• babies you didn't know to look for, because they were born and died between censuses and/or before official birth records. Some of my family cemeteries have separate "infant" sections, and tiny stones are easily overgrown, so you might find clues by searching in a database or through records in the cemetery office, even if there's no telltale marker in a family plot.
  • maiden names. They may be on a woman's grave marker or on a burial record, if it names parents or if her father or another relative owned the plot. Or you may discover the maiden name by researching those buried near her. It's a bit hard to see in this photo, but my great-great-grandmother's stone has her maiden name, Ladenkoetter:
  • membership in fraternal societies, religious organizations or unions, revealed by symbols on the gravestone. Here's a nice collection of photos of gravestone symbols and their interpretations.  These can lead you to records of the fraternal society.

  • immigrant place of origin. This is one I haven't encountered in my own research, but genealogy experts recommend checking burial records and gravestones for immigrant birth places. I found a photo on the Everyone Has a Story blog of an Irish immigrant's tombstone with his county and parish of birth

  • religion, especially if the person is buried in a cemetery affiliated with a church. If not, a burial record might include a religion or the name of a church where services were held. 

  • cause of death. Rarely, it might be engraved on a headstone, like the examples on this Rootsweb page. They include "was killed by a fall from a building" and "while ... viewing a span of horses he was suddenly kicked by one of them in the lower part of his bowels."

    More likely, though, you'll get clues to point your research in a direction. The same death date on a woman's gravestone and a nearby child's could indicate a mother died in childbirth. Several deaths around the same time might indicate an epidemic. A young man's death during wartime could mean he died in service.

See an outline for Family Tree University's two-week Doing Cemetery Research course by clicking here, and check out the October/November Family Tree Magazine in ShopFamilyTree.com (it's available in print or as a digital download).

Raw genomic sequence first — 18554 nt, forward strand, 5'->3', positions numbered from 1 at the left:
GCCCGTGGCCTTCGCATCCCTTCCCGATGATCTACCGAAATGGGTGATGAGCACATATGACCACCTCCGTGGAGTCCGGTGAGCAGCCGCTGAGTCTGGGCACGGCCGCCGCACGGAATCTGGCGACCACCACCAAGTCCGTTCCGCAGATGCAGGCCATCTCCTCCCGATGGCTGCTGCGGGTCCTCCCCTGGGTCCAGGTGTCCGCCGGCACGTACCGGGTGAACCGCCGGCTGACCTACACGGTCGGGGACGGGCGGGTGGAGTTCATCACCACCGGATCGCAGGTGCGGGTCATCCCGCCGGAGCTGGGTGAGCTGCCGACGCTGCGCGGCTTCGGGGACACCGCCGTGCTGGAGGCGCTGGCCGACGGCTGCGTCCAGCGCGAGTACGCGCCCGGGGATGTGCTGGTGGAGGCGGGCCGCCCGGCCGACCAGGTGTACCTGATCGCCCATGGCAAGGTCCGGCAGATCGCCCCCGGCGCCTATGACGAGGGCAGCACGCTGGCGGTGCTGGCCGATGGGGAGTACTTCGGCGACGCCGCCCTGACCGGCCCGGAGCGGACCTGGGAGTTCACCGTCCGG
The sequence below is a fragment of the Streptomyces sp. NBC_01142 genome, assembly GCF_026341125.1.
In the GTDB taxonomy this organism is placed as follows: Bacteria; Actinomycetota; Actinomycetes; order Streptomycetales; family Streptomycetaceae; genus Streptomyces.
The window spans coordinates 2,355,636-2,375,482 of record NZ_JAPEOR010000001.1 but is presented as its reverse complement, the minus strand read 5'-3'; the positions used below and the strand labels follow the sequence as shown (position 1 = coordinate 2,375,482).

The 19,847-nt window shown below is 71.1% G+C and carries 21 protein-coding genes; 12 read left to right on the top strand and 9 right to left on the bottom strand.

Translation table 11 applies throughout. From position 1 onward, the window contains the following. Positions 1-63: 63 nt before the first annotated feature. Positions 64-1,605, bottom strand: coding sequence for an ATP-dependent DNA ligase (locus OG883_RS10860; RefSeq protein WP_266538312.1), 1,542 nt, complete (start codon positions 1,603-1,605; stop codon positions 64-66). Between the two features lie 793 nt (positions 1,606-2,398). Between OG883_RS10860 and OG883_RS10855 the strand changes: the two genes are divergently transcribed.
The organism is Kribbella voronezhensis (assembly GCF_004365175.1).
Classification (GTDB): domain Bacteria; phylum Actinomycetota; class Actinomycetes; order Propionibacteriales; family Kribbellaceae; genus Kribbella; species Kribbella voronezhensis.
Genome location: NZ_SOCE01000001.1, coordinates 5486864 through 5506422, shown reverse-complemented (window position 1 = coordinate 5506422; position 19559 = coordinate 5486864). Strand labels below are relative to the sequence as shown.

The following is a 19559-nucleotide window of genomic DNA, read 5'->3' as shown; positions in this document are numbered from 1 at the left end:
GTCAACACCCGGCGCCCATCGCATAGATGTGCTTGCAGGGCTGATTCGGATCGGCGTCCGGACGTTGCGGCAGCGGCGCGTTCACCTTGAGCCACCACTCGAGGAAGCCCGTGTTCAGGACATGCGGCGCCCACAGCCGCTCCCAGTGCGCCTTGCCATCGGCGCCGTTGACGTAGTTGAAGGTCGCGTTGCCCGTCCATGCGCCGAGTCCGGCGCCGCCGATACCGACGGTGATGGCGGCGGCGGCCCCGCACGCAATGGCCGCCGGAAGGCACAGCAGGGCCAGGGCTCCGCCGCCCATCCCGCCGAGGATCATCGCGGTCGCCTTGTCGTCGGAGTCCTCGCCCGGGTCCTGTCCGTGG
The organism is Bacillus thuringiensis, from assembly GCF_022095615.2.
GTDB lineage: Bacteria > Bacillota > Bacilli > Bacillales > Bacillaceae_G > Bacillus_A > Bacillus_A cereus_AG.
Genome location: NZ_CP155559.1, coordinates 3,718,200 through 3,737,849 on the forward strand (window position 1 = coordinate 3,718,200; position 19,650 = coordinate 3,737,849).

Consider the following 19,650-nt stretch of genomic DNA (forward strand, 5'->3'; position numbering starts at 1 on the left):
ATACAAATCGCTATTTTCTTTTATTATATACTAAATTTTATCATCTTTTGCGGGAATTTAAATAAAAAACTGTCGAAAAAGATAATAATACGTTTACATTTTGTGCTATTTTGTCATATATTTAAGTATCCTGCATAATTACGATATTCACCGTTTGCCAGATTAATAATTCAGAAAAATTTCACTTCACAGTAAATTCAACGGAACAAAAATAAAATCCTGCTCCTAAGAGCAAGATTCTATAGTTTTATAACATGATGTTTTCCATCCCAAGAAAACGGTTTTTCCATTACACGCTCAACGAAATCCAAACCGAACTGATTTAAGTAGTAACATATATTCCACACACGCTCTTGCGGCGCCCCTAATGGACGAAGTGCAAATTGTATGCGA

Cemeteries | Family Tree Magazine articles | Family Tree University | Research Tips
Tuesday, 04 October 2016 10:26:33 (Eastern Daylight Time, UTC-04:00)  #  Comments [0]
# Monday, 03 October 2016
3 Ways to Use GEDmatch in Your DNA Research
Posted by Diane

You’ve spent money on a DNA test for yourself and possibly one or more relatives, but what do you do with those results once you've got them? How can you wring every bit of knowledge out of those results and get the most for your money?

Third-party tools (many of which are free) give genealogists more ways of exploring and analyzing their DNA test results. DNA expert and author of The Family Tree Guide to DNA Testing and Genetic Genealogy Blaine Bettinger shares three ways you can analyze your results with GEDmatch, one of the most commonly used genetic genealogy tools:
  1. Find genetic cousins in the GEDmatch database. Unless you’ve tested at all three testing companies (23andMe, AncestryDNA, and Family Tree DNA), your DNA isn't being compared to all test-takers. GEDmatch, however, has thousands of test results from each of the testing companies, allowing your DNA to be compared to the DNA of those who had their DNA tested by other companies. After you’ve uploaded your own raw data to GEDmatch, you can compare your DNA to all those test-takers and (hopefully) identify even more genetic cousins.

  2. Identify shared segments of DNA. Not all the genetic genealogy testing companies provide information about shared segments. Each shared segment at GEDmatch, however, can be identified by chromosome number, start location, stop location, and total size. This can be helpful for genealogists interested in chromosome mapping and triangulation.

  3. Analyze your DNA with other ethnicity calculators. Biogeographical estimates, also called “ethnicity” estimates, aren't an exact determination of your genealogical ethnicity. Instead, these calculations are just estimates based on imperfect modern-day populations. Accordingly, you shouldn’t take these estimates to the bank.

    Instead, look for patterns or trends among multiple ethnicity calculators at the testing companies and at GEDmatch, and focus on estimates at the continental level (Africa, the Americas, Asia, and Europe), which tend to be more accurate.
The image above, a screenshot from GEDmatch's home page, displays some of the analyses GEDmatch can run. For more on tools available at GEDmatch and other third-party sites, check out The Family Tree Guide to DNA Testing and Genetic Genealogy, available in both print and e-book versions at ShopFamilyTree.com.

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Genealogy books | Genealogy Web Sites | Genetic Genealogy
Monday, 03 October 2016 13:55:22 (Eastern Daylight Time, UTC-04:00)  #  Comments [1]